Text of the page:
A Tale For the Time Being, Ruth Ozecki (Penguin, 2013)
I had just bought a kidney-shaped purple zafu in an attempt to encourage myself to meditate more regularly when I came across this novel at Half Price Books in a Rockwall, Texas, mall. The plot turns around a writer named Ruth finding the diary of a sixteen-year-old Japanese-American girl washed up on the beach near her home in Canada. The novel manages to weave together the stories of a Japanese kamikaze pilot, a 104-year-old Buddhist nun, the 2011 tsunami in Japan, and a writer banging her head against an unsuccessful memoir attempt into a heterogeneous tale told by several narrators. There’s just enough Buddhist thought in the book to remind me why my life would be better if I just sat zazen more.
A Paradise Built in Hell, Rebecca Solnit (Penguin, 2010)
Solnit has been a kind of intellectual and moral polestar for me since I came across A Book of Migrations, her book about walking in Ireland, years ago. In A Paradise Built in Hell, Solnit uses five disasters as case studies to explore how earthquakes and fires and floods actually bring out not looters and evil opportunists (as governments and police forces would have you believe), but the best in human nature. I happened to read this just before the disasters that hit Texas, the Caribbean and California this Fall. Solnit’s claims and evidence that we’re actually better people than late capitalism wants us to be or tells us we are, provides a bit of solace as we begin to see more and more catastrophic events caused by climate change.
The Sellout, Paul Beatty (Farrar, Straus, Giroux, 2015)
Third time’s the charm for the funniest novel I’ve read in decades. I taught Paul Beatty’s audacious take on systemic racism in America before it won the Booker Prize, and I read it again this Fall with my undergraduate creative writing class on comedy at the University of Alabama, just a few blocks from where Governor George Wallace took his famous Stand in the Schoolhouse door and pledged “Segregation now, segregation tomorrow, segregation forever!” The novel’s narrator, a black farmer in contemporary California, sets out to resegregate his town, and ends up being tried by the Supreme Court for it. Wonders never cease in this novel, starting with Justice Clarence Thomas breaking his famed silence to yell at the narrator, “You bitch-made motherfucker, I know goddamn well your parents raised you better than that!”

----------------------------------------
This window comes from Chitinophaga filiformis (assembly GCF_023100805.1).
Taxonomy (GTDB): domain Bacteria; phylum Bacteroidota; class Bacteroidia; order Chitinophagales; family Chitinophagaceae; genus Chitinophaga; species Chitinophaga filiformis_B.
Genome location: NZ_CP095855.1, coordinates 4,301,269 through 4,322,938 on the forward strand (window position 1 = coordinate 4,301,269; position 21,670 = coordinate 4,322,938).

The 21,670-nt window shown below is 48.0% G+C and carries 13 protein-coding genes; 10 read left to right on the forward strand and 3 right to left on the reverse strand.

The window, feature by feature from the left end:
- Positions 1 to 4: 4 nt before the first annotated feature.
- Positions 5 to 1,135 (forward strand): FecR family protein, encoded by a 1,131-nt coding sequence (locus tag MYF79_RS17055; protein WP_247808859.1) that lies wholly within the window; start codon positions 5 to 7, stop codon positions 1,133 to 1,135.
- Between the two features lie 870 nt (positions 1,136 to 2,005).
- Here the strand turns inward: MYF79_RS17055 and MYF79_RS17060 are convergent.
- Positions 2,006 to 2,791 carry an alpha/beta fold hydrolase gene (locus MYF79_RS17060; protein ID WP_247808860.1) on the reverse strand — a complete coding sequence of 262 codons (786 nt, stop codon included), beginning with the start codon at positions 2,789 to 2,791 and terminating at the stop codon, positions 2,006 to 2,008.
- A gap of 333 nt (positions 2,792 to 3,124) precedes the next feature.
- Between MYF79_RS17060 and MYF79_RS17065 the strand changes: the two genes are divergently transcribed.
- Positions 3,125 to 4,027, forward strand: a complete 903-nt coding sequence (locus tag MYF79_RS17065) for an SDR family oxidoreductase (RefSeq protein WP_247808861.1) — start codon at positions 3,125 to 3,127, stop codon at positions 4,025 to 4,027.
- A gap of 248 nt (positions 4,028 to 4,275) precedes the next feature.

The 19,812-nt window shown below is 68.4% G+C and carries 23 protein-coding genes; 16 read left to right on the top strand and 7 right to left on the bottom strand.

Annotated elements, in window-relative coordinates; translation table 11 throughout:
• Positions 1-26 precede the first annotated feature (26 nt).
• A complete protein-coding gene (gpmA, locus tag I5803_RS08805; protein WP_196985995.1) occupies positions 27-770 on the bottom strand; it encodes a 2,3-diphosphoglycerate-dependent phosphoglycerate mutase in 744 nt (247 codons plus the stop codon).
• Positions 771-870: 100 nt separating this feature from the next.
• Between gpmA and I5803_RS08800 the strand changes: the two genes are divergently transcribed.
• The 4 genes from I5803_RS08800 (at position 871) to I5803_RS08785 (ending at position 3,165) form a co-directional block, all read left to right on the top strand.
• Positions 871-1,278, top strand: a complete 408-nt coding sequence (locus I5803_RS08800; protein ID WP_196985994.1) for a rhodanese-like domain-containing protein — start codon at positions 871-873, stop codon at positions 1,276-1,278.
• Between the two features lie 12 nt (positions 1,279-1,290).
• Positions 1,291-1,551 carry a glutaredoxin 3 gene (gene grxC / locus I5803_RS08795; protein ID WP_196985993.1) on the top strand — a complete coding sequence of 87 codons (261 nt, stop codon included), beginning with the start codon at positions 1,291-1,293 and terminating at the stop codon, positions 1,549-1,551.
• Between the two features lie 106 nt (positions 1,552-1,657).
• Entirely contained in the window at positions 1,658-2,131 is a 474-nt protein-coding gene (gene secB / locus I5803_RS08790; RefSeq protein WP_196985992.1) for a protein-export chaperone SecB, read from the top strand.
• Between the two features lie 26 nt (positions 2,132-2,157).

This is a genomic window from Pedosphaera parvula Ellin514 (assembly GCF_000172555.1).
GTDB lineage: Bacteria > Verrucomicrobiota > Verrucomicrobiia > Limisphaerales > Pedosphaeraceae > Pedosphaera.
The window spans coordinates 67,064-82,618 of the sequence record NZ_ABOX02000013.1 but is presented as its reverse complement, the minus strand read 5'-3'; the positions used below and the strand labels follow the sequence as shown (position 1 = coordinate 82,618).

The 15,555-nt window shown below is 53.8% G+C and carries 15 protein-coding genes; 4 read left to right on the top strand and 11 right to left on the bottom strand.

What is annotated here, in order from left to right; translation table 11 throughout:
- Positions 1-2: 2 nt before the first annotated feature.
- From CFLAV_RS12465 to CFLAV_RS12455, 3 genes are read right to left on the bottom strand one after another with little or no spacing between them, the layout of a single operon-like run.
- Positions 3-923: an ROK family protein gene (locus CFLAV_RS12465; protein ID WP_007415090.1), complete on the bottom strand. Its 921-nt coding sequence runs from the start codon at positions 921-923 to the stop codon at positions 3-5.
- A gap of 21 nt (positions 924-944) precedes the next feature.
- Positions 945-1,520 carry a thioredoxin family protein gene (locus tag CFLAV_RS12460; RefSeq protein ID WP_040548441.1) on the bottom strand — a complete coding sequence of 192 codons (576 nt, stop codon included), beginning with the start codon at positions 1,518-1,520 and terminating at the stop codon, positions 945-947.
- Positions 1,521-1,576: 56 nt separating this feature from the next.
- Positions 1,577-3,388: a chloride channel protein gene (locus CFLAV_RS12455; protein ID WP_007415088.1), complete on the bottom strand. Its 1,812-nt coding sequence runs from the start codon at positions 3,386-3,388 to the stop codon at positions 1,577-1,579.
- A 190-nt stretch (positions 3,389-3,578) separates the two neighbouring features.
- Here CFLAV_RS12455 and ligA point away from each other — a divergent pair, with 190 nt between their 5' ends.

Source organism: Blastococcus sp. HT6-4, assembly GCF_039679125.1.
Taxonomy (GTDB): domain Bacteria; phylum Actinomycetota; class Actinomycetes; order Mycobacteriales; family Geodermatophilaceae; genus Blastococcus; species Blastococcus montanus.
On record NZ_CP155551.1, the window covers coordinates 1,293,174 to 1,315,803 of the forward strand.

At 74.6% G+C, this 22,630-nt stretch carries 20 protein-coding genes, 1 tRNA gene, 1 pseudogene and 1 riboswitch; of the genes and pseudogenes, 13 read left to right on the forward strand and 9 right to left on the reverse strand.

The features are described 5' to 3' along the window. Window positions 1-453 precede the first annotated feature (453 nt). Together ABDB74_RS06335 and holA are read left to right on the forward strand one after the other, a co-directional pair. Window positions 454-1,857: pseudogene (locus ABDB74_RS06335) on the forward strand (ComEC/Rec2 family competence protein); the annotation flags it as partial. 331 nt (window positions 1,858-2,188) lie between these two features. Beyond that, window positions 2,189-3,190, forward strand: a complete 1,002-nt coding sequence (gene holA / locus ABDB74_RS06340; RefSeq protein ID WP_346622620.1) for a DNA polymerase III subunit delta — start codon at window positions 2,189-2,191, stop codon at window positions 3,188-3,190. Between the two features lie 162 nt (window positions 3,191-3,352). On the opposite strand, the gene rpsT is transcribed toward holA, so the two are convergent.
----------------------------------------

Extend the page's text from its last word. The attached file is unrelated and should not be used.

Sorry Please Thank You, Charles Yu (Vintage, 2012)
These stories are fun and funny. They’re inventive. They mess around with form. My students loved “Standard Loneliness Package,” in which people with means can, for a price, offload their negative feelings onto some poor schlub whose job it is to endure the unwanted grief, disappointment and rage of others in order to collect a paycheck. The stories manage to be clever yet also to worry the stuff we worry about as a result of technological advancements. Will technology rob us of our humanity? And if it does, in what ways does or doesn’t that matter? And what does it mean to be human, anyway?
What Happened, Hillary Clinton (Simon & Schuster, 2017)
It had to happen, and it’s been more cathartic than I imagined to have Hillary’s photo on my bedside table each night for several months (I read maybe twenty pages of this book per night before bed; can’t really do more than that). What I learned in the first 395 pages of the book is that Hillary Clinton is a basically decent person, Donald Trump is a spoiled, no-nothing, sexist jerk, and that what we got in 2016 was a raw deal for all of us. Read; weep.